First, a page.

I keep running into a problem on blogs I would otherwise adore: obliteration of the sin concept. I think those of us who cannot properly locate evil, or don't want to, often fail to likewise see the need for atonement...just something I am pondering.


Wow, I finally disagree with you on a post, Hugo! :-)


You mean you don't like marshmallow peeps, Graham? ;-)


I would have gladly attended the Good Friday service at All Saint's._ Unfortunately, by the time I looked up the time, the event was almost ending. __If I had checked your site earlier in the day I would have been able to make it.


So glad to hear that there are other adults who are young at heart and still enjoy Easter Egg Hunts. Sounds like you had a great time! ...


One of the first serious discussions I had on my blog, back before your blog even existed, was on this question. I had heard only the penal-substitution theory of the atonement, and found it horrible and appalling. I'll probably always be Eastern Orthodox on this question, but I've come to understand and respect why substitutionary atonement is meaningful to people. It's not all about needing a bloodthirsty God who demands a sacrifice.

Whatever your theory of the atonement, though, I have started questioning lately this assumption that personal = childish. In the modern era we move from the personal world of family and schoolyard to the adult world of strangers and systems, so I guess it's understandable why people think that it's more sophisticated to see the mission of Jesus as an abstract idea like "structural justice." But, partly under the influence of the book I've been blogging, I've been thinking maybe it just seems that way because of our depersonalized society. The idea that God is a person -- or rather three persons, but anyway not an ineffable force like the Tao or the Atman -- is core concept of Christianity, I think. Otherwise, the idea that Jesus could be fully divine and fully human becomes incomprehensible (which may be why some way-liberal Christians reject that too).


That's comforting and gratifying, Camassia -- I'm so used to being told my theology is myopic and self-absorbed that I forget that there might be more to the story.


Hugo, I think there is a difference between "Jesus died for me" and "Jesus died for me."


Indeed. And where those two views are concerned, mine is a vigorous "both/and" theology.



Atonement theory is a very difficult topic for most anyone. I grew up knowing that Jesus died for me, both views. Then there was the, "But if we're Christians, meaning followers of Christ, why aren't we living like He lived? Why aren't we doing things like he did?" (I spent a lot of time reading Bible stories to my younger sister when I was little.)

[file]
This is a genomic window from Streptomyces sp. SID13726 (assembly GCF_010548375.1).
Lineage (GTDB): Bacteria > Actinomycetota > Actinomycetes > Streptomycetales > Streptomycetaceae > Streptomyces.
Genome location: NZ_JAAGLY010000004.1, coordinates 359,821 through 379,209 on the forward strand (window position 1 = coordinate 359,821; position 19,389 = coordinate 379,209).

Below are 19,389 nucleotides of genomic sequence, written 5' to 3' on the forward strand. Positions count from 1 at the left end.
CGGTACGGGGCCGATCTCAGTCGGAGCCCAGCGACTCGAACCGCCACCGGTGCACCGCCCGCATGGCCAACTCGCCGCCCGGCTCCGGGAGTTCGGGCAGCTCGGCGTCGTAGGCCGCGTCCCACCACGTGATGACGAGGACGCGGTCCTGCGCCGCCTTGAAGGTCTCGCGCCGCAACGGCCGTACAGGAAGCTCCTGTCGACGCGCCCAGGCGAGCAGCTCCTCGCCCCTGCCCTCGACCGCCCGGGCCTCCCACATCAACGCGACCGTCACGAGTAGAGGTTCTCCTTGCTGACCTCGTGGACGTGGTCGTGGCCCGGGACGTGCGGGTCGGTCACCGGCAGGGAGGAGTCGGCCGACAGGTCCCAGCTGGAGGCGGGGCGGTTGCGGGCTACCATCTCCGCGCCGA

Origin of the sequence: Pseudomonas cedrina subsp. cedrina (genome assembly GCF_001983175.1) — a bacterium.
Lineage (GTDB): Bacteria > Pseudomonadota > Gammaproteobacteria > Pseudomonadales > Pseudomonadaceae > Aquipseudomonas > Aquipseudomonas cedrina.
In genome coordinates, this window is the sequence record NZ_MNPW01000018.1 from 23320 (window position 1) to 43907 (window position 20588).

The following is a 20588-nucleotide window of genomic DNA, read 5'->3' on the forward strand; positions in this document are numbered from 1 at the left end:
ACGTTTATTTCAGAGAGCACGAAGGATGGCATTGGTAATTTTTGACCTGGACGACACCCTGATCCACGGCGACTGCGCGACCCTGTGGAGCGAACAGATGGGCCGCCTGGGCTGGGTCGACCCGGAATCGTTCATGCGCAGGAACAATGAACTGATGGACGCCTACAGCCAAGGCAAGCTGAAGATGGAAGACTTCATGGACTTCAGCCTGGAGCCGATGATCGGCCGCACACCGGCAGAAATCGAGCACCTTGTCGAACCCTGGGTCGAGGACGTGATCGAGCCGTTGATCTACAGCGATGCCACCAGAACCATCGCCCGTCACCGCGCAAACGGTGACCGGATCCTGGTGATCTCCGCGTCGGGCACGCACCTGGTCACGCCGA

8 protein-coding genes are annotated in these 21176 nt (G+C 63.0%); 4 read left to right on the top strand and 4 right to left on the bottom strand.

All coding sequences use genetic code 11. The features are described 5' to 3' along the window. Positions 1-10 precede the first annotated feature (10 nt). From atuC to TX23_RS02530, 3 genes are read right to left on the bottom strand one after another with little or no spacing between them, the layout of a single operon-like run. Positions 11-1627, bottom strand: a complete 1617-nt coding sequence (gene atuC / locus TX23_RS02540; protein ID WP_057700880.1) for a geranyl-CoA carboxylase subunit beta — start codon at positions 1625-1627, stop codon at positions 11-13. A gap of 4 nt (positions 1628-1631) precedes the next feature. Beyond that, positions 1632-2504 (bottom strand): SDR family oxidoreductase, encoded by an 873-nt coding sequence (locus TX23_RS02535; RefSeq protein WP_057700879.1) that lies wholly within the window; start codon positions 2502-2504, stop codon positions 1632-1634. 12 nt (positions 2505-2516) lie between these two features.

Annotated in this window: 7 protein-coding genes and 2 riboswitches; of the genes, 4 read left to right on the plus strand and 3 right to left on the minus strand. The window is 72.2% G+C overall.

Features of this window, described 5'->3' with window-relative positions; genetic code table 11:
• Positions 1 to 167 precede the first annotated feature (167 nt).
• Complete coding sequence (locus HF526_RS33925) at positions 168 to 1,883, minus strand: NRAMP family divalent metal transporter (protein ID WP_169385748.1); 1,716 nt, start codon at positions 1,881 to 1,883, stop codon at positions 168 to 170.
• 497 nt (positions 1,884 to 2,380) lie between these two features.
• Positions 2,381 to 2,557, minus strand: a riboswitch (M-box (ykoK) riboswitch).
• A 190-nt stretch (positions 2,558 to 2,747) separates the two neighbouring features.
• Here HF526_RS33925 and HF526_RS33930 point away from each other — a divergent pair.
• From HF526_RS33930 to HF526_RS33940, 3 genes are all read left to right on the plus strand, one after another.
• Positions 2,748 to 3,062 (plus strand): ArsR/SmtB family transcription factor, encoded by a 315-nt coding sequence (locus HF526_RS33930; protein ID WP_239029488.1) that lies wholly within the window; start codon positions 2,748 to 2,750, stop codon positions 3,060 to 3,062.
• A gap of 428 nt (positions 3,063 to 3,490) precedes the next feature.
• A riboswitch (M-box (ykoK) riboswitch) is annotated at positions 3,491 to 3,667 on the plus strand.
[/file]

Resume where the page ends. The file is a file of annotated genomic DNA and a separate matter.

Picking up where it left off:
As I've gotten older and seen more of what the world's like, why Jesus did what he did is starting to make more "sense," in a way. There are very few things I wouldn't do for my family, especially my children. How much more would that feeling be coming from the Source of all love.

I don't think God required Jesus to die because He's a vengeful God. I think that PEOPLE needed it, needed a way to see that amends had been made. You know how it is when you screw up on something someone trusted you to do, and you have a hard time going to them to tell them about it and have a hard time looking them in the eye? How much more so when we screw up the way we do every day and know that we've done something God wouldn't approve of?

Jesus loves us so much that He did what was needed for US to drop the barriers we were building between ourselves and God. It is so that WE can feel that the slate is clean, so we can move back into close relationship with God, where we are supposed to be. So we can stop feeling guilty and less than, so that we can allow God's love to flow over and through us once again.

Does that make sense to anyone other than me?

My husband recommends J. Denney Weaver's book, The Non-Violent Atonement.


I have read Weaver, and like it very much -- very good for those who like the Anabaptist, middle-way approach on things.


whatta post!


"All Saints does great things and challenges my evangelical complacency. But, in denying many of the central doctrines of the Christian faith it's fair to ask, in what sense are they a "church.""

I'd say that if they deny all these central Christian doctrines, they are not a Christian church at all.

Following that, my question to Hugo is: Why do you stay with this "church" instead of going to a church with true Christian teaching AND where great things are done?
Do you think God will bring change to All Saints back to true Christianity through you?


Just came home from dropping my college student off at school.__On the way we had an interesting conversation on theology. My daughter is reading Unanumo, and wants to know why her philosophy professor has assigned Unanumo instead of Aristotle. I wish I could have helped, but I've never read any of his works. I know that his philosophy is centered on theology. Are you familiar with his ideas?